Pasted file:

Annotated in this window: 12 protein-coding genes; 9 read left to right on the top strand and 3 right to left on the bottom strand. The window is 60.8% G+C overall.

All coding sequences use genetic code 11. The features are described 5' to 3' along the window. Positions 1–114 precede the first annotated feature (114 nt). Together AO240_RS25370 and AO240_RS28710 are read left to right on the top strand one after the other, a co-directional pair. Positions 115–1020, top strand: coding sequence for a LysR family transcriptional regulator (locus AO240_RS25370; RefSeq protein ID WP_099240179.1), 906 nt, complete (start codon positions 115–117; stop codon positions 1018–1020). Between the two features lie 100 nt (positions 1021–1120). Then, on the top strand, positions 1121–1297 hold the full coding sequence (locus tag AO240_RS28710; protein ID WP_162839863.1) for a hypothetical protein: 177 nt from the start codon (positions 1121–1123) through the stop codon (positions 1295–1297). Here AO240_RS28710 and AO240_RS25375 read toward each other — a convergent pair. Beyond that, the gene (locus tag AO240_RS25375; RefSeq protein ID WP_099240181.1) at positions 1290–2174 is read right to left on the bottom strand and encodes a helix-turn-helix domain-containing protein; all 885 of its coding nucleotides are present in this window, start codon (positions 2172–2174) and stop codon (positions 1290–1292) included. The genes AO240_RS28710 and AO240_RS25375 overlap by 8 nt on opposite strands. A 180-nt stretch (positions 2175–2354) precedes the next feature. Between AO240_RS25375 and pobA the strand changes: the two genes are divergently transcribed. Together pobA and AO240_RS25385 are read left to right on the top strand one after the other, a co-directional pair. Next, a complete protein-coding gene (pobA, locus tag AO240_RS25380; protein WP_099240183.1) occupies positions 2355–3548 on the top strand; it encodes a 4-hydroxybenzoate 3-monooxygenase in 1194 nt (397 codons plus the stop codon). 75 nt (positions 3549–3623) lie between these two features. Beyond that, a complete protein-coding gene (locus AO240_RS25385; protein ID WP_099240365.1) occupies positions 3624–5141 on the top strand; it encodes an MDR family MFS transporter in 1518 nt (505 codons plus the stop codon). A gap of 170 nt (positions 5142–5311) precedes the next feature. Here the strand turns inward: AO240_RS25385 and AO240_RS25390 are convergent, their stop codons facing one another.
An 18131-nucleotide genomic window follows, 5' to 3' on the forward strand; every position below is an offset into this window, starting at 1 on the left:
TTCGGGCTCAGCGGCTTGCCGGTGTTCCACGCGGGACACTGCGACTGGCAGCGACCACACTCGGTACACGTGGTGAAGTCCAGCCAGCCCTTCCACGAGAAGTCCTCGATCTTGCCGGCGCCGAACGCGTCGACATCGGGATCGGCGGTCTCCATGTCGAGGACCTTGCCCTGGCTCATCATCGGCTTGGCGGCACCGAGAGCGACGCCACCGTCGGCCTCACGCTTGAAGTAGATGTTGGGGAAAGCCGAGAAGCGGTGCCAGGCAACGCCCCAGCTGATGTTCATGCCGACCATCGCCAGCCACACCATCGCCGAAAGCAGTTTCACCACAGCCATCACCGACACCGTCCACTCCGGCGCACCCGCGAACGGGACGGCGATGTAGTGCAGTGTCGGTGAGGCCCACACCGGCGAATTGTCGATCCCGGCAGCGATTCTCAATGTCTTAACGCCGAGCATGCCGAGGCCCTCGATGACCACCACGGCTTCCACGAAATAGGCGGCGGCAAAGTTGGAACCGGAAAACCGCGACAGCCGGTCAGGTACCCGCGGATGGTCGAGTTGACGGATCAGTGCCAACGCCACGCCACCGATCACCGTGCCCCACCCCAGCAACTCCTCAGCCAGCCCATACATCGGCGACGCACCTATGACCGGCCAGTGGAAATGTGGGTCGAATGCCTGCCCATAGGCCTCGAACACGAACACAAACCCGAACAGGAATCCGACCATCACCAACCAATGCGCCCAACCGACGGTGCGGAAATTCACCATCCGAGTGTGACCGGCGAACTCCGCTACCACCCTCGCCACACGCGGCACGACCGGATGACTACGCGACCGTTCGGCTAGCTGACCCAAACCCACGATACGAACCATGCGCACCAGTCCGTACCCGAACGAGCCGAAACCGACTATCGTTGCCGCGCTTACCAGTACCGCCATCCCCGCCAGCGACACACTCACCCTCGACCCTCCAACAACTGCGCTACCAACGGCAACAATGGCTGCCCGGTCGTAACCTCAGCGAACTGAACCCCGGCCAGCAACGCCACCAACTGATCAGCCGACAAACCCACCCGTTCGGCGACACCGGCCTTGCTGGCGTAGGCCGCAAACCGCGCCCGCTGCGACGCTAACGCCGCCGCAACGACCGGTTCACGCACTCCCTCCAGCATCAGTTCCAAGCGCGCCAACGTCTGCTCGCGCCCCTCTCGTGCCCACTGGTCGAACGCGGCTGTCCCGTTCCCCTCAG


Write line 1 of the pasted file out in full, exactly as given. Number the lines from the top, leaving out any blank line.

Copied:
Annotated in this window: 12 protein-coding genes; 9 read left to right on the top strand and 3 right to left on the bottom strand. The window is 60.8% G+C overall.